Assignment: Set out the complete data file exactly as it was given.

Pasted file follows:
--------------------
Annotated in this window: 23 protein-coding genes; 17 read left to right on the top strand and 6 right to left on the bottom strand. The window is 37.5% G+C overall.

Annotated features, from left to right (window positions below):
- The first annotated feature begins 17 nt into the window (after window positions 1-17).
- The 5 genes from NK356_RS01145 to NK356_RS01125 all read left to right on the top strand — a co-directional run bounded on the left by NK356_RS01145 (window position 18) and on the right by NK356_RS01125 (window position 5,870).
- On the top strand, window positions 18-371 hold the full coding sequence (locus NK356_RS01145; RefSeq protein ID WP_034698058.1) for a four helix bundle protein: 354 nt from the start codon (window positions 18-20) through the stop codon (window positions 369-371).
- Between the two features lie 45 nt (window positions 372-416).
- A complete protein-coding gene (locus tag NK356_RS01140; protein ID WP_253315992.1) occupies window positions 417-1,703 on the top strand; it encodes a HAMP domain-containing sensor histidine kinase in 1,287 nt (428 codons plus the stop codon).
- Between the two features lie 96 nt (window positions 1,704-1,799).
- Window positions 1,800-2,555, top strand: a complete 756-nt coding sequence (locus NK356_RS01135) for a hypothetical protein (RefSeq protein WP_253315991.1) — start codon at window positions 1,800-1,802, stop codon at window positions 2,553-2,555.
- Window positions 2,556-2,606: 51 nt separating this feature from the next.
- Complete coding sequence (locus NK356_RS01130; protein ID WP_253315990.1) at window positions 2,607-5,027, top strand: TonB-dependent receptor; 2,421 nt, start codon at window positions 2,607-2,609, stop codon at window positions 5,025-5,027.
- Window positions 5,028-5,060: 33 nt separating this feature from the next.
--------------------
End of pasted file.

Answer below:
Annotated in this window: 23 protein-coding genes; 17 read left to right on the top strand and 6 right to left on the bottom strand. The window is 37.5% G+C overall.

Annotated features, from left to right (window positions below):
- The first annotated feature begins 17 nt into the window (after window positions 1-17).
- The 5 genes from NK356_RS01145 to NK356_RS01125 all read left to right on the top strand — a co-directional run bounded on the left by NK356_RS01145 (window position 18) and on the right by NK356_RS01125 (window position 5,870).
- On the top strand, window positions 18-371 hold the full coding sequence (locus NK356_RS01145; RefSeq protein ID WP_034698058.1) for a four helix bundle protein: 354 nt from the start codon (window positions 18-20) through the stop codon (window positions 369-371).
- Between the two features lie 45 nt (window positions 372-416).
- A complete protein-coding gene (locus tag NK356_RS01140; protein ID WP_253315992.1) occupies window positions 417-1,703 on the top strand; it encodes a HAMP domain-containing sensor histidine kinase in 1,287 nt (428 codons plus the stop codon).
- Between the two features lie 96 nt (window positions 1,704-1,799).
- Window positions 1,800-2,555, top strand: a complete 756-nt coding sequence (locus NK356_RS01135) for a hypothetical protein (RefSeq protein WP_253315991.1) — start codon at window positions 1,800-1,802, stop codon at window positions 2,553-2,555.
- Window positions 2,556-2,606: 51 nt separating this feature from the next.
- Complete coding sequence (locus NK356_RS01130; protein ID WP_253315990.1) at window positions 2,607-5,027, top strand: TonB-dependent receptor; 2,421 nt, start codon at window positions 2,607-2,609, stop codon at window positions 5,025-5,027.
- Window positions 5,028-5,060: 33 nt separating this feature from the next.